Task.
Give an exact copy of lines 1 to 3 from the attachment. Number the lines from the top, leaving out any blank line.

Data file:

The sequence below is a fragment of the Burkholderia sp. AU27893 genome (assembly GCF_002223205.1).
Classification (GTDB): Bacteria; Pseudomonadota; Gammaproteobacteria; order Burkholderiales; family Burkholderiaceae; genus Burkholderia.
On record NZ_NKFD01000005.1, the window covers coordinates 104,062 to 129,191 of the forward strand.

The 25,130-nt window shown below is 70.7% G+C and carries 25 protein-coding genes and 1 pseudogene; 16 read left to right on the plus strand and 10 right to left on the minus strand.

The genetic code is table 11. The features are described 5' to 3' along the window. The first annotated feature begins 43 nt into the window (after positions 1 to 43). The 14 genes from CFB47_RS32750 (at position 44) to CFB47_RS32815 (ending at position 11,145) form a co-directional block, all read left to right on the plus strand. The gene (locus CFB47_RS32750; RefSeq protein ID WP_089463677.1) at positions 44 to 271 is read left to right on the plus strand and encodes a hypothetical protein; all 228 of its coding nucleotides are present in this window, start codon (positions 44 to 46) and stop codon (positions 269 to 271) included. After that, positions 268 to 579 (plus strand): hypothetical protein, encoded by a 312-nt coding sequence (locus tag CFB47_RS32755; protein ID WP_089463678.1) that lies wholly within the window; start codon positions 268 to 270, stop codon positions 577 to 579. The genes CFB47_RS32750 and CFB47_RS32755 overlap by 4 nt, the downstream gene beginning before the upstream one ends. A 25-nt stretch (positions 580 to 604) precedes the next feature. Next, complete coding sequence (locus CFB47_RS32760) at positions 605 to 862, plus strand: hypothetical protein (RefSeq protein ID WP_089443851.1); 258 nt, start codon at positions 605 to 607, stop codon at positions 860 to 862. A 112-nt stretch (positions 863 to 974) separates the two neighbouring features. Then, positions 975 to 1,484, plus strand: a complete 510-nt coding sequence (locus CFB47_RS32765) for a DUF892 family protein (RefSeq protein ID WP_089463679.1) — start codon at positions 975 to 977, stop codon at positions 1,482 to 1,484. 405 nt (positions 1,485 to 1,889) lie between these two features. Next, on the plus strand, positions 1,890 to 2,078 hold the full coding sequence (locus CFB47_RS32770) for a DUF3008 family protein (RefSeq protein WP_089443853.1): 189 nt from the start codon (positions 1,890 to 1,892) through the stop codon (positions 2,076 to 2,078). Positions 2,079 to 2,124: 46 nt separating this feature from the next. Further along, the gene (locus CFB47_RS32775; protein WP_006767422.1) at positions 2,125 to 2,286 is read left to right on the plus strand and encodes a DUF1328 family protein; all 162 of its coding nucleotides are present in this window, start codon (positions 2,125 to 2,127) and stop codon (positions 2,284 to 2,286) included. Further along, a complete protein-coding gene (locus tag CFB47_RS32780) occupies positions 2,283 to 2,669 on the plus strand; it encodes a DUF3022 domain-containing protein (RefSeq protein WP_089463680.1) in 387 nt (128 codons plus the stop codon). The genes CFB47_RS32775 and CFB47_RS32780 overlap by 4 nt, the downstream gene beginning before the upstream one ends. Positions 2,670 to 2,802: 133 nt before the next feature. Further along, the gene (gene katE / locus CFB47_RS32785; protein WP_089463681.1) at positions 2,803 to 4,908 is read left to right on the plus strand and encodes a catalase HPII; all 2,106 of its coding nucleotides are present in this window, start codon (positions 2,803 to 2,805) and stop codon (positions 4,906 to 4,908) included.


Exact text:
The sequence below is a fragment of the Burkholderia sp. AU27893 genome (assembly GCF_002223205.1).
Classification (GTDB): Bacteria; Pseudomonadota; Gammaproteobacteria; order Burkholderiales; family Burkholderiaceae; genus Burkholderia.
On record NZ_NKFD01000005.1, the window covers coordinates 104,062 to 129,191 of the forward strand.